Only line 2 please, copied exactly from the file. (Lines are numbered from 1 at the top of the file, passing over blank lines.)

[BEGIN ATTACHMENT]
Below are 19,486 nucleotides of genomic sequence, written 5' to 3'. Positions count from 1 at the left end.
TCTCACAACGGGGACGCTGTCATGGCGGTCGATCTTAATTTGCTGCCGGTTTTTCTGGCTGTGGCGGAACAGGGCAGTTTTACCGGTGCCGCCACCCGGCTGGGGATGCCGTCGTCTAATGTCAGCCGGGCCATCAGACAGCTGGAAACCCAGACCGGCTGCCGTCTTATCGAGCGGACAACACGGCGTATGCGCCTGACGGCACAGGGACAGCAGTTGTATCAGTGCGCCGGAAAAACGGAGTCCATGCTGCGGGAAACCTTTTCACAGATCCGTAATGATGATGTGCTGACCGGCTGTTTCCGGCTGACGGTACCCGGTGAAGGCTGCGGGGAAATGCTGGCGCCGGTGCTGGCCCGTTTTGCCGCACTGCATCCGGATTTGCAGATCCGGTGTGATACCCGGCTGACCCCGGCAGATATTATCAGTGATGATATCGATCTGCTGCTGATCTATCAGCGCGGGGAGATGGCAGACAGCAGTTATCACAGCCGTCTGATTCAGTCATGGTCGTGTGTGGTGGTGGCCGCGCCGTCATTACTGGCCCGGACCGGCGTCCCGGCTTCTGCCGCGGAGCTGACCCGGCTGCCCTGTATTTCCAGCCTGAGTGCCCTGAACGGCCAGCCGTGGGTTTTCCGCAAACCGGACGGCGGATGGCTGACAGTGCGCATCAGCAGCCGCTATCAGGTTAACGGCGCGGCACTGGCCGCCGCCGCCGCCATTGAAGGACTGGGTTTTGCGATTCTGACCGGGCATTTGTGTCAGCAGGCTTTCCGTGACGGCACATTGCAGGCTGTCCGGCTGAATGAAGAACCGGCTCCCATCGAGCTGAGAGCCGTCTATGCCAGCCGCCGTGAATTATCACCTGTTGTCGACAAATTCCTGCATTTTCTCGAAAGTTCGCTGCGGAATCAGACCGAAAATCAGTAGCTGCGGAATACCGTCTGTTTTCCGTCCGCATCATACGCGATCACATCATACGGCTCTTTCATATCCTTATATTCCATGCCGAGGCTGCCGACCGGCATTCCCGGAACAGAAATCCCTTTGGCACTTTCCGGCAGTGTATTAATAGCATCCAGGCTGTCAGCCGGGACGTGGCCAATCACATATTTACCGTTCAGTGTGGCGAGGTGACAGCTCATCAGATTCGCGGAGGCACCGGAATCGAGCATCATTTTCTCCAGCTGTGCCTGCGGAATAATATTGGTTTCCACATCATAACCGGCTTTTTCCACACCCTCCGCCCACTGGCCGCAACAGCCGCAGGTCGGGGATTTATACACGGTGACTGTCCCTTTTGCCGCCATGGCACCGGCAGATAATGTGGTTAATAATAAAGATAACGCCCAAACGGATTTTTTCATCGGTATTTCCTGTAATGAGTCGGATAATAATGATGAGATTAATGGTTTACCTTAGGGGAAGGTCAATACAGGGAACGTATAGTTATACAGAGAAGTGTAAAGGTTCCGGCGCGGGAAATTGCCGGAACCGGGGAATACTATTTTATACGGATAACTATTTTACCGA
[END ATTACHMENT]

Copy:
TCTCACAACGGGGACGCTGTCATGGCGGTCGATCTTAATTTGCTGCCGGTTTTTCTGGCTGTGGCGGAACAGGGCAGTTTTACCGGTGCCGCCACCCGGCTGGGGATGCCGTCGTCTAATGTCAGCCGGGCCATCAGACAGCTGGAAACCCAGACCGGCTGCCGTCTTATCGAGCGGACAACACGGCGTATGCGCCTGACGGCACAGGGACAGCAGTTGTATCAGTGCGCCGGAAAAACGGAGTCCATGCTGCGGGAAACCTTTTCACAGATCCGTAATGATGATGTGCTGACCGGCTGTTTCCGGCTGACGGTACCCGGTGAAGGCTGCGGGGAAATGCTGGCGCCGGTGCTGGCCCGTTTTGCCGCACTGCATCCGGATTTGCAGATCCGGTGTGATACCCGGCTGACCCCGGCAGATATTATCAGTGATGATATCGATCTGCTGCTGATCTATCAGCGCGGGGAGATGGCAGACAGCAGTTATCACAGCCGTCTGATTCAGTCATGGTCGTGTGTGGTGGTGGCCGCGCCGTCATTACTGGCCCGGACCGGCGTCCCGGCTTCTGCCGCGGAGCTGACCCGGCTGCCCTGTATTTCCAGCCTGAGTGCCCTGAACGGCCAGCCGTGGGTTTTCCGCAAACCGGACGGCGGATGGCTGACAGTGCGCATCAGCAGCCGCTATCAGGTTAACGGCGCGGCACTGGCCGCCGCCGCCGCCATTGAAGGACTGGGTTTTGCGATTCTGACCGGGCATTTGTGTCAGCAGGCTTTCCGTGACGGCACATTGCAGGCTGTCCGGCTGAATGAAGAACCGGCTCCCATCGAGCTGAGAGCCGTCTATGCCAGCCGCCGTGAATTATCACCTGTTGTCGACAAATTCCTGCATTTTCTCGAAAGTTCGCTGCGGAATCAGACCGAAAATCAGTAGCTGCGGAATACCGTCTGTTTTCCGTCCGCATCATACGCGATCACATCATACGGCTCTTTCATATCCTTATATTCCATGCCGAGGCTGCCGACCGGCATTCCCGGAACAGAAATCCCTTTGGCACTTTCCGGCAGTGTATTAATAGCATCCAGGCTGTCAGCCGGGACGTGGCCAATCACATATTTACCGTTCAGTGTGGCGAGGTGACAGCTCATCAGATTCGCGGAGGCACCGGAATCGAGCATCATTTTCTCCAGCTGTGCCTGCGGAATAATATTGGTTTCCACATCATAACCGGCTTTTTCCACACCCTCCGCCCACTGGCCGCAACAGCCGCAGGTCGGGGATTTATACACGGTGACTGTCCCTTTTGCCGCCATGGCACCGGCAGATAATGTGGTTAATAATAAAGATAACGCCCAAACGGATTTTTTCATCGGTATTTCCTGTAATGAGTCGGATAATAATGATGAGATTAATGGTTTACCTTAGGGGAAGGTCAATACAGGGAACGTATAGTTATACAGAGAAGTGTAAAGGTTCCGGCGCGGGAAATTGCCGGAACCGGGGAATACTATTTTATACGGATAACTATTTTACCGA